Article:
Readers of this blog are more than familiar with my love/appreciation of pie. What’s your favorite kind?

Blueberry! I make a mean one, too.

blueberry pie

Outlines. Yes! No! Maybe?

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Every writer has their own way of doing things, and each way is probably different – maybe a little or a lot – from somebody else’s. If it works for you, then by all means, have at it.

Just because your way isn’t how I’d do it doesn’t mean either of us is wrong; it just means we each have our individual approaches. I’m content with how I get a script written, and you can do yours however you want.

Some recent conversations with other writers, along with reading some interviews with professionals, really reinforced this mindset for me. Especially when it came to outlining your story.

Count me in the camp of those that prefer doing it, while others opt not to.

I’ve written before about how I put a story together, and I find it extremely helpful to make sure the outline is rock-solid (to me) before starting on pages. And as is often the case, there’s a strong possibility some elements of the story will change while those pages are being written. But for the most part, a good portion of my outline remains more or less intact.

Again, this is what works FOR ME.

Not really knowing how those who don’t like outlines operate, I admit to being curious/intrigued/impressed with how they do it.

Do they at least have some kind of basic structure in place? Do they just sit down and start writing? Do they know where things are going? Is it all about feeling spontaneous and just jumping right into it?

All I’m asking is – How do they do it?

One pro said something along the lines of “outlining removes the element of surprise”. Honestly, I’m not really sure what to make of that. I’m fairly certain they don’t mean “didn’t see that coming” – or do they?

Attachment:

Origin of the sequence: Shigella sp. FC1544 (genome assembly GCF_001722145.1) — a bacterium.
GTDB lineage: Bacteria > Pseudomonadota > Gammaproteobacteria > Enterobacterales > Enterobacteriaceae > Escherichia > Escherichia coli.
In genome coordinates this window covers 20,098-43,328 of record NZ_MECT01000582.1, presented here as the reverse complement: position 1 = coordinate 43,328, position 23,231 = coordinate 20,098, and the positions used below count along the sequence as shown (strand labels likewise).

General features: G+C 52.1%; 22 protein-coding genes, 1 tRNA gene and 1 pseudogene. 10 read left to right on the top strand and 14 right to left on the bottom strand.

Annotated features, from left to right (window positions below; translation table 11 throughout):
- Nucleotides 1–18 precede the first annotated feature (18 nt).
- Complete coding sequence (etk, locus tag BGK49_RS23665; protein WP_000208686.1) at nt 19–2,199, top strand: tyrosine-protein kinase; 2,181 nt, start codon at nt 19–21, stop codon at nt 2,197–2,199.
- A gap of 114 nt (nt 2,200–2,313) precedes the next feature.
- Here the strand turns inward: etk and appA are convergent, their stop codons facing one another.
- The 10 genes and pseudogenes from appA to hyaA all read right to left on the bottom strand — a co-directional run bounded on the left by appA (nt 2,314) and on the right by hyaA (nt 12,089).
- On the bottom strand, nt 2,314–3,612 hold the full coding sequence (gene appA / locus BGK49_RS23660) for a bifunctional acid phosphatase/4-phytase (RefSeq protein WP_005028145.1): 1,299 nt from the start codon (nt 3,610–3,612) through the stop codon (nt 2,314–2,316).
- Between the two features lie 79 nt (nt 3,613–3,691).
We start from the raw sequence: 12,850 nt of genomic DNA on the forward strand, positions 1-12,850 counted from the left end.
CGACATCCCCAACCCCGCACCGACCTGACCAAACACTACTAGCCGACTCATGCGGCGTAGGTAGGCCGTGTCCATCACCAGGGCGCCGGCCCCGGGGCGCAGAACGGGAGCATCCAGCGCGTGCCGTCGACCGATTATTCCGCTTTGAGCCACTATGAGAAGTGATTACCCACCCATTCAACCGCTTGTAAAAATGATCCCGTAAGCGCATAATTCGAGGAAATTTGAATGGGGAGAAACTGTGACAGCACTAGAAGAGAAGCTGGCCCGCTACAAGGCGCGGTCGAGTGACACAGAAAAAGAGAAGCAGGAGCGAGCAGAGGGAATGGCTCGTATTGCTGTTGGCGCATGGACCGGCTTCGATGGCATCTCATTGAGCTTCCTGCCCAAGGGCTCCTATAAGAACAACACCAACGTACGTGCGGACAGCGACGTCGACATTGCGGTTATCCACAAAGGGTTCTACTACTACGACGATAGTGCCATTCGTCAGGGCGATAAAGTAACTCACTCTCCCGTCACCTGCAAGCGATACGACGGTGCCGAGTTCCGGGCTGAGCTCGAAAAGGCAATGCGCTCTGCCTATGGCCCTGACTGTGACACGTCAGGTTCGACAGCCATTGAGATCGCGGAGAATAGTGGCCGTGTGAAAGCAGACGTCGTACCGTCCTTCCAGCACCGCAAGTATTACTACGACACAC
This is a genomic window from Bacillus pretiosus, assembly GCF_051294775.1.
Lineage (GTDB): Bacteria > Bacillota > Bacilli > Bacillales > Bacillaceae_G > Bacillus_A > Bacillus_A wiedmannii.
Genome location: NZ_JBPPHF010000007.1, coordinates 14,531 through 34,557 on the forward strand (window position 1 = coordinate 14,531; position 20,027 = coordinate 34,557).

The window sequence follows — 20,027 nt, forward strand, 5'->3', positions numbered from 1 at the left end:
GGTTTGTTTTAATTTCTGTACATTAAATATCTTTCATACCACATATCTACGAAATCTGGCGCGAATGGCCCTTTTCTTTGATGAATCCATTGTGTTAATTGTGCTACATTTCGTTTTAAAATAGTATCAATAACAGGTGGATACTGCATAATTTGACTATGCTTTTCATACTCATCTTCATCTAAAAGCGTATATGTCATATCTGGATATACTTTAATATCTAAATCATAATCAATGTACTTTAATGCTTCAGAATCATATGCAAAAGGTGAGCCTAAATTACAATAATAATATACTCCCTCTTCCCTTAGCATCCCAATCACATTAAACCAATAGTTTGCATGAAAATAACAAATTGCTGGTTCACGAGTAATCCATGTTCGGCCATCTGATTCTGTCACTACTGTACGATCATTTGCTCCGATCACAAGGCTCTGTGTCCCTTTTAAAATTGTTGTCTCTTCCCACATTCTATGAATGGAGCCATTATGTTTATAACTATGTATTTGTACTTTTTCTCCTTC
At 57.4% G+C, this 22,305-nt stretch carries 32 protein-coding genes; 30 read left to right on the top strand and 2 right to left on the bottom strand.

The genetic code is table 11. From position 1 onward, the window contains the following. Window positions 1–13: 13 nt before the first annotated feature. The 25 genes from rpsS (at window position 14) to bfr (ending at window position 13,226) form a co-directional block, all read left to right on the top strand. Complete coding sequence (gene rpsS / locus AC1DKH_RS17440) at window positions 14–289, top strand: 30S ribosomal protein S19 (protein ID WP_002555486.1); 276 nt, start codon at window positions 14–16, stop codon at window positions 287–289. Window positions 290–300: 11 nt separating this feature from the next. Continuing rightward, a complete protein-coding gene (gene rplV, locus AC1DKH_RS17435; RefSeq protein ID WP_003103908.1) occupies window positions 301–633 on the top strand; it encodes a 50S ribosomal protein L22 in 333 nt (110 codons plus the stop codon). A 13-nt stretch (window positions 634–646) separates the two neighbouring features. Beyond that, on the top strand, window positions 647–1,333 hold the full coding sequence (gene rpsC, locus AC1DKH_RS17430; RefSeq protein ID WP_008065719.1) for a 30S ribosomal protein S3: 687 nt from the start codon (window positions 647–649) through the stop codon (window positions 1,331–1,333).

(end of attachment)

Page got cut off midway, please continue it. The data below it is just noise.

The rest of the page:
Others have commented that “outlining a script takes away from its organic nature”. (Again – paraphrasing.) Not sure how that would work either. If the story’s put together in the most effective way the writer can make it, with a solid structure that flows along nice and smoothly, and with three-dimensional characters, wouldn’t that fall under “organic”?

Like I said at the beginning, if you don’t like to outline your story, don’t outline your story. If that’s how you do it, great. All I’m saying is it’s not something I could do, nor would I expect either of us to suddenly change our methods.

Would I ever give it a try? Probably not. I’d be more concerned the end result would be a big mess. I enjoy taking the time to put things where I think they should be, from both the storytelling and screenwriting aspects.

How about you? Pro- or anti-outline? Or somewhere in the middle?

Q & A with Christopher Lockhart of WME

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Christopher Lockhart is the Story Editor at WME, the world’s largest talent agency. He has produced several feature films and is an adjunct professor in screenwriting. He earned his MFA from NYU’s Tisch School of the Arts. He is a member of the WGA, PGA, and the Television Academy. He moderates a screenwriting group on Facebook called “The Inside Pitch.”

What’s the last thing you read/watched you considered to be exceptionally well-written?